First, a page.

Sunday, December 29, 2019

End Game - A Review

End Game


Rachel Dylan

Short Summary: 
He saved her life;
she saved his life;
they had fallen in love.

The story was more involved than that simple summary. This faith-based romantic thriller was an alphabet soup of police agencies working to solve multiple murders in the Washington DC area: NCIS, JAG, Army CID, Seal Team 8, FBI, CIA, the Arlington Police Department, and the Arlington DA’s Office. Each had a role in bringing a group of criminals to justice - and they wanted to do it before any other innocent person was killed.

As expected, Rachel Dylan has created an exciting and complex story worthy of the genre. The author has indicated that there will be future stories in this series; this reader hopes that the series brings back many of the same characters from the various federal agencies in future volumes, they worked well together as a team and some friendships were just beginning.   

The book would be a welcome addition to a church or public library. It would be enjoyed by those familiar with the author or genre.  

This review is based on a free electronic copy provided by the publisher for the purpose of creating this review.  The opinions expressed are my own.

Tuesday, December 24, 2019

Seconds To Live - A Review

Seconds To Live 

Susan Sleeman

Deputy U.S. Marshal Taylor Mills, assigned to the WITSEC detail in Portland, OR, must work with FBI Agent Sean Nichols, assigned to the RED (“Rapid Emergency Deployment”) team from Seattle, WA, to identify and apprehend a hacker using the alias of Phantom. Phantom’s crime - hacking the WITSEC database containing the names of thousands of individuals being offered protection by the U.S. Marshals Service. Phantom’s first target appeared to be Dustee and Dianne, twin sisters. Dustee had a nasty habit of not following the WITSEC rules designed to protect their charges, and now the twin’s lives were in danger.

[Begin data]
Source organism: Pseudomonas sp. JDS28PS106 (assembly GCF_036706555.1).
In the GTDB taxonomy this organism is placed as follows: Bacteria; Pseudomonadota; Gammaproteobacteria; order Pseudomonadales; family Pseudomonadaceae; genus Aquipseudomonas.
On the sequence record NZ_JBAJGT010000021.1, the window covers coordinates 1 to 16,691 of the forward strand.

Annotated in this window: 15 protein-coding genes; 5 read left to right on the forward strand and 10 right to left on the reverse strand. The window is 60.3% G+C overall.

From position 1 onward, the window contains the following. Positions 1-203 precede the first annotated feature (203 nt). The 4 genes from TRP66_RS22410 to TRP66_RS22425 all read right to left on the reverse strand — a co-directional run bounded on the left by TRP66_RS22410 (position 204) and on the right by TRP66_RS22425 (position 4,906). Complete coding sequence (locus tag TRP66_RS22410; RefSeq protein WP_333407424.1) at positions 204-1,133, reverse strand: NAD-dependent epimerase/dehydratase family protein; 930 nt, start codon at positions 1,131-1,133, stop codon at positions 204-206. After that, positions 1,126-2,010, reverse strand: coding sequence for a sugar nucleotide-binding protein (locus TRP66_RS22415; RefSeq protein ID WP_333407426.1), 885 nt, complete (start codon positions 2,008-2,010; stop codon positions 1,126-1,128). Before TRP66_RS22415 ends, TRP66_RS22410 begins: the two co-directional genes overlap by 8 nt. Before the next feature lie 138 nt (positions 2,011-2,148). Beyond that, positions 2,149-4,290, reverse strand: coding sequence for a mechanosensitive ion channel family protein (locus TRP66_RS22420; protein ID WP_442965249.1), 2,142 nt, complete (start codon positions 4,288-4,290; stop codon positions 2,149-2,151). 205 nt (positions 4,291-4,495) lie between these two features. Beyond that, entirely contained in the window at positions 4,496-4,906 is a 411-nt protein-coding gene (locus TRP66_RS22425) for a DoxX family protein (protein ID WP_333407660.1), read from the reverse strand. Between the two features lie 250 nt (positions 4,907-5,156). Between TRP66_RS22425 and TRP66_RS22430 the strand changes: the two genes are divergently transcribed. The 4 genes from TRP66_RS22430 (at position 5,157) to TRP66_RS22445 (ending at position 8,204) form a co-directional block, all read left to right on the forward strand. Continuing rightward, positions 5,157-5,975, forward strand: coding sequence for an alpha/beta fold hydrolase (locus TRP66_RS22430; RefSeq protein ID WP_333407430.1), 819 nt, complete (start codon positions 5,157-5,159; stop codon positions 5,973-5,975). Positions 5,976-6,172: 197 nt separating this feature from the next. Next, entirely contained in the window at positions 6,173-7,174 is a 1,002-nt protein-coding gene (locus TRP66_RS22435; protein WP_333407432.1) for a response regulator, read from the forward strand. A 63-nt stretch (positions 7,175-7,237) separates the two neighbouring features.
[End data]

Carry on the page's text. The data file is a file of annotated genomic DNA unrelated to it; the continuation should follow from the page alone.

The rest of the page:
Solving the clues would take the technical IT and forensic skills of both the U.S. Marshals Service and the FBI’s RED team. The plot has enough twists and turns to keep most readers of faith-based romantic thrillers happy and engaged. The romantic component was a bit more than what this reader usually likes, but the book still is easily a 5-star read.

This book could easily find a home in many reader’s personal libraries, a local public library, or the church library.


This review is based on a free electronic copy provided by the publisher for the purpose of creating this review. The opinions expressed are my own.

Tuesday, December 17, 2019

Manga Classics: The Count of Monte Christo - A Review

Manga Classics:
The Count of Monte Christo

Alexander Dumas